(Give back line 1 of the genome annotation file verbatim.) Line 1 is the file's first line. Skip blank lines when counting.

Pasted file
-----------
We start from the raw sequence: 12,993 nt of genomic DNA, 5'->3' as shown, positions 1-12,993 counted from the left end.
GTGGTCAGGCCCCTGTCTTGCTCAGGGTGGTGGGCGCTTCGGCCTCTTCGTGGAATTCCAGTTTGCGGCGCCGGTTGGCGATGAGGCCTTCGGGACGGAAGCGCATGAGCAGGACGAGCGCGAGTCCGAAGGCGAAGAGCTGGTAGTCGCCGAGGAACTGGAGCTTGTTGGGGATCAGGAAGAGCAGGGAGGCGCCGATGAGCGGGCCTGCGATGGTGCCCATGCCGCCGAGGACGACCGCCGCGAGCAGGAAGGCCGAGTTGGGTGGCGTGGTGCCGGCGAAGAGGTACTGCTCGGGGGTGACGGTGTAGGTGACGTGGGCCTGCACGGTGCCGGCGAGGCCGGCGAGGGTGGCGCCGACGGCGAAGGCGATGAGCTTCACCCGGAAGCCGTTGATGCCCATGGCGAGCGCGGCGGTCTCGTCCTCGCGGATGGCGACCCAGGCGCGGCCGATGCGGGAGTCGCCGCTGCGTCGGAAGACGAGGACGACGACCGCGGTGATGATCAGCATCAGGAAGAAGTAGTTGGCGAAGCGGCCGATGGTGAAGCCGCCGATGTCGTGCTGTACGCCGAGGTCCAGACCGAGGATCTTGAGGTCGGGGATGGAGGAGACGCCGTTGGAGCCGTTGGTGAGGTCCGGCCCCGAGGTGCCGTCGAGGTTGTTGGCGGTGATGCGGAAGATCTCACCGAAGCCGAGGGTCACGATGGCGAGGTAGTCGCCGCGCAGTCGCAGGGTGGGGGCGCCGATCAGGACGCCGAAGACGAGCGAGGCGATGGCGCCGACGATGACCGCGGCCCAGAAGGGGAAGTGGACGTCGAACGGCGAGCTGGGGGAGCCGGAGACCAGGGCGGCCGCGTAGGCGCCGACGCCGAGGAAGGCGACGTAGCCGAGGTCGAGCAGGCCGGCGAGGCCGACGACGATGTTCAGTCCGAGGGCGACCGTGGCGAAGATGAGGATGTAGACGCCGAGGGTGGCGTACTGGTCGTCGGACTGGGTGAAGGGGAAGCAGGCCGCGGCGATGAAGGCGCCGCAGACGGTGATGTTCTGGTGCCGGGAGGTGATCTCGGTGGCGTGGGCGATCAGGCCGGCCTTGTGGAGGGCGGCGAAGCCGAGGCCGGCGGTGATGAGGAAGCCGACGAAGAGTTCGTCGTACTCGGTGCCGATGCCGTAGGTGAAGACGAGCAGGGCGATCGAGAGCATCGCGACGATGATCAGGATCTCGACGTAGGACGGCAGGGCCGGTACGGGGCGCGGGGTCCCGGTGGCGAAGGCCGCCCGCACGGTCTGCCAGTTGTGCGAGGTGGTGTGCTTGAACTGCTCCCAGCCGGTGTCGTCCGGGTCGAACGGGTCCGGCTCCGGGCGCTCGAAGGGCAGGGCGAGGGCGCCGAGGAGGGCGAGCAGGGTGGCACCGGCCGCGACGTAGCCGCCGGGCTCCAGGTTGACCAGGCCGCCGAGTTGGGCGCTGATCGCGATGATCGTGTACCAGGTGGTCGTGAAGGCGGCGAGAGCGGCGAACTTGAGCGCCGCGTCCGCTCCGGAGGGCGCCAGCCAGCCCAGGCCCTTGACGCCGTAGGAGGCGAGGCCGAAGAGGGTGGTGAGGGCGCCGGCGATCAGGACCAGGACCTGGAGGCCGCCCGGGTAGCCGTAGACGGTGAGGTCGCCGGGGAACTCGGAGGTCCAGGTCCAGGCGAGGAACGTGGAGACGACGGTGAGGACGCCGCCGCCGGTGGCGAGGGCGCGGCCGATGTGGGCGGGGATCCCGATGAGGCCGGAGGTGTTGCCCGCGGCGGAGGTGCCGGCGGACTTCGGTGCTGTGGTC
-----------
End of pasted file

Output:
We start from the raw sequence: 12,993 nt of genomic DNA, 5'->3' as shown, positions 1-12,993 counted from the left end.